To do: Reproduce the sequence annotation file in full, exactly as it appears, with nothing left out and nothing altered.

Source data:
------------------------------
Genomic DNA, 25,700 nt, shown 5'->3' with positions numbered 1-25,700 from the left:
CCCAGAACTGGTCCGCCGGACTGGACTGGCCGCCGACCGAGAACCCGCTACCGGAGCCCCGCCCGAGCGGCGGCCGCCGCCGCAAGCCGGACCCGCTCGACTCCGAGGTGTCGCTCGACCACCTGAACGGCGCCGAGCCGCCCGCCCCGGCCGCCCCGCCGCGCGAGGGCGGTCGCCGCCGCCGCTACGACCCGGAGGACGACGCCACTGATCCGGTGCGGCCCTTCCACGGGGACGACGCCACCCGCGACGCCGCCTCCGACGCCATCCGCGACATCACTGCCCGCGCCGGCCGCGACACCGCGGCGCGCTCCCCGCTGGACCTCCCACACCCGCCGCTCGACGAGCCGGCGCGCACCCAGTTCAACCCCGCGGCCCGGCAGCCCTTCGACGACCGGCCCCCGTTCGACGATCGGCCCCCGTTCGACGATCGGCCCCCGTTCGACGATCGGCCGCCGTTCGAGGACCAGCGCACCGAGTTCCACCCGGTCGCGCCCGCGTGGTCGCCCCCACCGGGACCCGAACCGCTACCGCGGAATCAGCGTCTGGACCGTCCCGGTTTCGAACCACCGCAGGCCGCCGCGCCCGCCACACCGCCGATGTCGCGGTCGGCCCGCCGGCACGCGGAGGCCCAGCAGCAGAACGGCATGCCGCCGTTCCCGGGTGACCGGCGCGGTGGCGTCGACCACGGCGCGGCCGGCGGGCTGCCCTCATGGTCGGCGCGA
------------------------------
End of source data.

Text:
Genomic DNA, 25,700 nt, shown 5'->3' with positions numbered 1-25,700 from the left:
CCCAGAACTGGTCCGCCGGACTGGACTGGCCGCCGACCGAGAACCCGCTACCGGAGCCCCGCCCGAGCGGCGGCCGCCGCCGCAAGCCGGACCCGCTCGACTCCGAGGTGTCGCTCGACCACCTGAACGGCGCCGAGCCGCCCGCCCCGGCCGCCCCGCCGCGCGAGGGCGGTCGCCGCCGCCGCTACGACCCGGAGGACGACGCCACTGATCCGGTGCGGCCCTTCCACGGGGACGACGCCACCCGCGACGCCGCCTCCGACGCCATCCGCGACATCACTGCCCGCGCCGGCCGCGACACCGCGGCGCGCTCCCCGCTGGACCTCCCACACCCGCCGCTCGACGAGCCGGCGCGCACCCAGTTCAACCCCGCGGCCCGGCAGCCCTTCGACGACCGGCCCCCGTTCGACGATCGGCCCCCGTTCGACGATCGGCCCCCGTTCGACGATCGGCCGCCGTTCGAGGACCAGCGCACCGAGTTCCACCCGGTCGCGCCCGCGTGGTCGCCCCCACCGGGACCCGAACCGCTACCGCGGAATCAGCGTCTGGACCGTCCCGGTTTCGAACCACCGCAGGCCGCCGCGCCCGCCACACCGCCGATGTCGCGGTCGGCCCGCCGGCACGCGGAGGCCCAGCAGCAGAACGGCATGCCGCCGTTCCCGGGTGACCGGCGCGGTGGCGTCGACCACGGCGCGGCCGGCGGGCTGCCCTCATGGTCGGCGCGA